Tesco PLC (LON:TSCO) boasted of a market-leading performance from its UK grocery business over the recent festive period, but said it was been hit by continued bank losses and the impact of coronavirus (COVID-19) on its Booker wholesale arm which added another GBP85mln of costs.
Like-for-like (LFL) retail sales were up 5.6% over the 19 weeks to January 9, 2021, for the FTSE 100 group as a whole, compared to 8.6% for Sainsbury’s third quarter and 7.3% for Morrison’s so far in the fourth.
But looking at UK retail alone, as Tesco did, the 13 weeks of the third quarter to November 28, 2020, saw LFL growth of 6.7%, accelerating to 8.1% for the six weeks of festive and new year trading to last Saturday.
“Our performance was market-leading for every week of the Christmas period with our simple, great value offer and focus on safety resonating well with customers,” said Tesco chief executive Ken Murphy in the trading statement.
And, to be fair, although the industry has received an almighty boost for food and alcohol demand from pandemic restrictions leading to most restaurants and pubs being shut for large swathes of the past 10 months, supermarkets have on the whole stepped up.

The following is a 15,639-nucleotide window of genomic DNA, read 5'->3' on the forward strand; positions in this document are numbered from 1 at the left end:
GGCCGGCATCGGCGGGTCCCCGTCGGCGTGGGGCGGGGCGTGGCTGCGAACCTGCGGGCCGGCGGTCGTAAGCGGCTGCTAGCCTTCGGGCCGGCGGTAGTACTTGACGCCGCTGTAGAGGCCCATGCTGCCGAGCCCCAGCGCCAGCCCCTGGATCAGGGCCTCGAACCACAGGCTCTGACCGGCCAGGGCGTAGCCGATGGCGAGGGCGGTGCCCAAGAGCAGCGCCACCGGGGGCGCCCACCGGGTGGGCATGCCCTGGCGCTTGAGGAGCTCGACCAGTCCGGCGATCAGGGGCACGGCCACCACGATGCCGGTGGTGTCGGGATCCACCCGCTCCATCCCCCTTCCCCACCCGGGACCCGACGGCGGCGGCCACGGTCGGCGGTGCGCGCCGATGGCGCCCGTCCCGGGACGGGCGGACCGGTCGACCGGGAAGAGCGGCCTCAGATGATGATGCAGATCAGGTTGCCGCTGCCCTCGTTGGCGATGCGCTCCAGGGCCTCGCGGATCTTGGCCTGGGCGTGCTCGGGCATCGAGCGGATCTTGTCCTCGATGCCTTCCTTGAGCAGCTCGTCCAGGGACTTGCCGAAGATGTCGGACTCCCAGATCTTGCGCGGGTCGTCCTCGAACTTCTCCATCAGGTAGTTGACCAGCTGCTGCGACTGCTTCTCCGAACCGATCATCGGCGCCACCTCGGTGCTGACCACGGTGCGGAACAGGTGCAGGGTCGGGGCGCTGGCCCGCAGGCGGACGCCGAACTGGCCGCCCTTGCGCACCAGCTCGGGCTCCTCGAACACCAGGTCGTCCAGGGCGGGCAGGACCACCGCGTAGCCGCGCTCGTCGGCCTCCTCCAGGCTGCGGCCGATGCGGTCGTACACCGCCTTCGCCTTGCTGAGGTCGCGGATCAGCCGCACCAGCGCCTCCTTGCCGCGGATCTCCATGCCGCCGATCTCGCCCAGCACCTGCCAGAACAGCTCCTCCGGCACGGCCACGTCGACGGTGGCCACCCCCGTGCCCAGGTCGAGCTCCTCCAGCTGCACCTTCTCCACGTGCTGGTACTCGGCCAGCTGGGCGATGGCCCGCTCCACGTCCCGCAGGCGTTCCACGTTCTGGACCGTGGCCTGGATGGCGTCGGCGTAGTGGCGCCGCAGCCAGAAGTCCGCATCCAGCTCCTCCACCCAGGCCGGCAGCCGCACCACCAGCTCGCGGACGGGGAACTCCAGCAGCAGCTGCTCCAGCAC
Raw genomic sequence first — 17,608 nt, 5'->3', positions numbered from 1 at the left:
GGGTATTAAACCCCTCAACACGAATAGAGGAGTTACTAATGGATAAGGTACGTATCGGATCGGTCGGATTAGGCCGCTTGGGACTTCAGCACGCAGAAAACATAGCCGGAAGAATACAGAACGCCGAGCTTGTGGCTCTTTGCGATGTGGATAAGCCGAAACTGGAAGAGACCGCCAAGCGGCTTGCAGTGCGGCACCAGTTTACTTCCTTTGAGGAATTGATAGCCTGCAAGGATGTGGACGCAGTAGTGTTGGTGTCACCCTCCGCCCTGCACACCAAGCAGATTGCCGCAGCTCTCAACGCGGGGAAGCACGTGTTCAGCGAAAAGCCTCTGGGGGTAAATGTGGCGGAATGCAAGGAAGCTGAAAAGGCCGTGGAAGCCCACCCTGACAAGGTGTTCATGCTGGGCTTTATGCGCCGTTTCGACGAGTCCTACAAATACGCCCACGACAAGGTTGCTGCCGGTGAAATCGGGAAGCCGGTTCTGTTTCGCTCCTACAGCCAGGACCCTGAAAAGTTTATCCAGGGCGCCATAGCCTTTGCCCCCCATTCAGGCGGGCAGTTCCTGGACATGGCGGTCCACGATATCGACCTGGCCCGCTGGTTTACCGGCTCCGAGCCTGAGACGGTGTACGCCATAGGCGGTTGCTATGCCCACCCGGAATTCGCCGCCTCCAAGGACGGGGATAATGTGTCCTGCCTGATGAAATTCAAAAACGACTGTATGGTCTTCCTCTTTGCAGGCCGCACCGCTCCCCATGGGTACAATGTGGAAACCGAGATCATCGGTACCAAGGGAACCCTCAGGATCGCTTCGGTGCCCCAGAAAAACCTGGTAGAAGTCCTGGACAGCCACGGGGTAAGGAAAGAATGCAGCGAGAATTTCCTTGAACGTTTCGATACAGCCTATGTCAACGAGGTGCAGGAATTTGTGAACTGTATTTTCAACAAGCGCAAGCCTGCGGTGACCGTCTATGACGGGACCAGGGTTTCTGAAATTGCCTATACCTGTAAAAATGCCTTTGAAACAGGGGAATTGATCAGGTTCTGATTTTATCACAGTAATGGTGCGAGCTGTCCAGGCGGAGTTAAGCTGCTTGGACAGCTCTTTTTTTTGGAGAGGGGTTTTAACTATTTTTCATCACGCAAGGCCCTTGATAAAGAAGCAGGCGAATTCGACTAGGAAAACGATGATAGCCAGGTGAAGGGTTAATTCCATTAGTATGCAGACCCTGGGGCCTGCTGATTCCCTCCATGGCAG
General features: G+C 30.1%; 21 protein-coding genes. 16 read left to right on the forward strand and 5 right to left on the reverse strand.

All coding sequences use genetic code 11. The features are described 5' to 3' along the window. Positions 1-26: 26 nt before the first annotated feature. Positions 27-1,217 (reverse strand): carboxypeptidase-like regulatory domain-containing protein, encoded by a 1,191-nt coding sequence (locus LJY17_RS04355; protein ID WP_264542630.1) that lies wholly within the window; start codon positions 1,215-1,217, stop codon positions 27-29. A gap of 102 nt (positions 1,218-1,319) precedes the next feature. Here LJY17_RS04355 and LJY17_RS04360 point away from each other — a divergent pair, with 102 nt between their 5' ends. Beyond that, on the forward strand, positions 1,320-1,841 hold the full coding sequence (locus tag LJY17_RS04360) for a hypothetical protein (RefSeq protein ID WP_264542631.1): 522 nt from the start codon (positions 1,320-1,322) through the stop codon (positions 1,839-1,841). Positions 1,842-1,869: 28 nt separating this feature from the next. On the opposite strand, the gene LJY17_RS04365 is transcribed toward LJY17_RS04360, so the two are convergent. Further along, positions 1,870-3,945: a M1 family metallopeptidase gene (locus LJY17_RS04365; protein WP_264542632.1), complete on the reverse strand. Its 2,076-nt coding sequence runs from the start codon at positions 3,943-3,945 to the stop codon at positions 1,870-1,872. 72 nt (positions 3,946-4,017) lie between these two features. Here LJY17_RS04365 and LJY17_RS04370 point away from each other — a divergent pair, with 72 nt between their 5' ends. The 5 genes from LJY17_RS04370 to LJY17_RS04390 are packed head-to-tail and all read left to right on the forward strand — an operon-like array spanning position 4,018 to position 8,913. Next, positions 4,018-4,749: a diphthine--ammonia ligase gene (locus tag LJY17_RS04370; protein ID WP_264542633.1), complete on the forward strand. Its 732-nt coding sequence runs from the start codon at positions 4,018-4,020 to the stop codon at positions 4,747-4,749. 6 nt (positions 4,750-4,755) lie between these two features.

Tesco said it delivered over 7mln online orders over the Christmas period, including 786,000 vulnerable customers given priority access to online slots, with almost GBP1bn of online sales over the 19-week period, up around 80% on a year ago. It also now has more than 680,000 customers subscribing for deliveries via its Delivery Saver service.
Despite this strong momentum, full-year profit guidance is still only expected to be just above last year’s, the company said, as the elevated sales offset additional COVID-19 costs from the extra lockdowns since October’s update, such as increased staff absence and monitoring whether customers are wearing masks and social distancing properly, with the hit now estimated for the UK to be GBP810mln, up from GBP7250mln.
After repaying GBP585mln of business rates in early December and completing the GBP8.2bn sale of its Thai and Malaysian businesses just before Christmas, the company said it has made a one-off contribution of GBP2.5bn to its pension scheme and, once shareholders approve it, will return GBP5bn via a special dividend followed by a share consolidation just before the end of February.
The shares fell 1% to 239.1p in early trading on Thursday, meaning they were down over 4% over the past 12 months.
It was a “sideways update”, said analysts at broker Shore Capital, adding that Tesco has “done well in the UK supermarket scene but despite the statement of ‘outperforming the market every week’, it has not, we would suggest, however, shot the lights out”.
The analysts noted that food sales drove the activity in the UK, with a good mix, premium product sales up 14% and general merchandise ahead by 4% as toys, home and electrical did well, suggesting clothing was more muted.
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